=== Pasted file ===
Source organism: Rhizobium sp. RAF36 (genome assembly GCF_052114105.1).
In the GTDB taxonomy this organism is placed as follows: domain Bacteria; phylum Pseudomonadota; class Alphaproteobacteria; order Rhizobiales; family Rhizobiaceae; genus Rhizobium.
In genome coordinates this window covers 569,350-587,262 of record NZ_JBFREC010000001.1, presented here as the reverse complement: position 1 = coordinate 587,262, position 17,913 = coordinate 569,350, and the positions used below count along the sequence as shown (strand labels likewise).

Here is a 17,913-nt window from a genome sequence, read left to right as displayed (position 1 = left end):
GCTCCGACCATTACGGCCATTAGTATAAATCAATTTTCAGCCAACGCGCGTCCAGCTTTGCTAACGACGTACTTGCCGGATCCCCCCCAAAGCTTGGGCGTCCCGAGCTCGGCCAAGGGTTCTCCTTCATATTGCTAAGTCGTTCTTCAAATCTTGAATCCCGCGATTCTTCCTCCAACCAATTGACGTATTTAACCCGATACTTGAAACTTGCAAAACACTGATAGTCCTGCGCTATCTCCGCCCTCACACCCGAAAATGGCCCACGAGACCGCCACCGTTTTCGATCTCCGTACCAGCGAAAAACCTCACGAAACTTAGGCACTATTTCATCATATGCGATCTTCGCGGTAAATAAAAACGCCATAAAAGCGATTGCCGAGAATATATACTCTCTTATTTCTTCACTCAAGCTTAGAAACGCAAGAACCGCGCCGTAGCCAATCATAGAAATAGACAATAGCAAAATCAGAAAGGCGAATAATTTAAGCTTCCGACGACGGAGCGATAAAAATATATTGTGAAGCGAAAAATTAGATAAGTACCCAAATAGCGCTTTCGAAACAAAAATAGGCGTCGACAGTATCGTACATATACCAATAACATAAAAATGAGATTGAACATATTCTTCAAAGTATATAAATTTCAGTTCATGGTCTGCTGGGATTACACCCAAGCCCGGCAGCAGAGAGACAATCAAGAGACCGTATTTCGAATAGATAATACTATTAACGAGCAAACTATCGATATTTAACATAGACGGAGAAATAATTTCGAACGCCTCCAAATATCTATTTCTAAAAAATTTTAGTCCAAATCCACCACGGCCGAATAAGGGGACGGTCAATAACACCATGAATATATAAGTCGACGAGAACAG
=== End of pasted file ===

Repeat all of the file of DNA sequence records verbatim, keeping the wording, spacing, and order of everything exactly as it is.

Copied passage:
Source organism: Rhizobium sp. RAF36 (genome assembly GCF_052114105.1).
In the GTDB taxonomy this organism is placed as follows: domain Bacteria; phylum Pseudomonadota; class Alphaproteobacteria; order Rhizobiales; family Rhizobiaceae; genus Rhizobium.
In genome coordinates this window covers 569,350-587,262 of record NZ_JBFREC010000001.1, presented here as the reverse complement: position 1 = coordinate 587,262, position 17,913 = coordinate 569,350, and the positions used below count along the sequence as shown (strand labels likewise).

Here is a 17,913-nt window from a genome sequence, read left to right as displayed (position 1 = left end):
GCTCCGACCATTACGGCCATTAGTATAAATCAATTTTCAGCCAACGCGCGTCCAGCTTTGCTAACGACGTACTTGCCGGATCCCCCCCAAAGCTTGGGCGTCCCGAGCTCGGCCAAGGGTTCTCCTTCATATTGCTAAGTCGTTCTTCAAATCTTGAATCCCGCGATTCTTCCTCCAACCAATTGACGTATTTAACCCGATACTTGAAACTTGCAAAACACTGATAGTCCTGCGCTATCTCCGCCCTCACACCCGAAAATGGCCCACGAGACCGCCACCGTTTTCGATCTCCGTACCAGCGAAAAACCTCACGAAACTTAGGCACTATTTCATCATATGCGATCTTCGCGGTAAATAAAAACGCCATAAAAGCGATTGCCGAGAATATATACTCTCTTATTTCTTCACTCAAGCTTAGAAACGCAAGAACCGCGCCGTAGCCAATCATAGAAATAGACAATAGCAAAATCAGAAAGGCGAATAATTTAAGCTTCCGACGACGGAGCGATAAAAATATATTGTGAAGCGAAAAATTAGATAAGTACCCAAATAGCGCTTTCGAAACAAAAATAGGCGTCGACAGTATCGTACATATACCAATAACATAAAAATGAGATTGAACATATTCTTCAAAGTATATAAATTTCAGTTCATGGTCTGCTGGGATTACACCCAAGCCCGGCAGCAGAGAGACAATCAAGAGACCGTATTTCGAATAGATAATACTATTAACGAGCAAACTATCGATATTTAACATAGACGGAGAAATAATTTCGAACGCCTCCAAATATCTATTTCTAAAAAATTTTAGTCCAAATCCACCACGGCCGAATAAGGGGACGGTCAATAACACCATGAATATATAAGTCGACGAGAACAG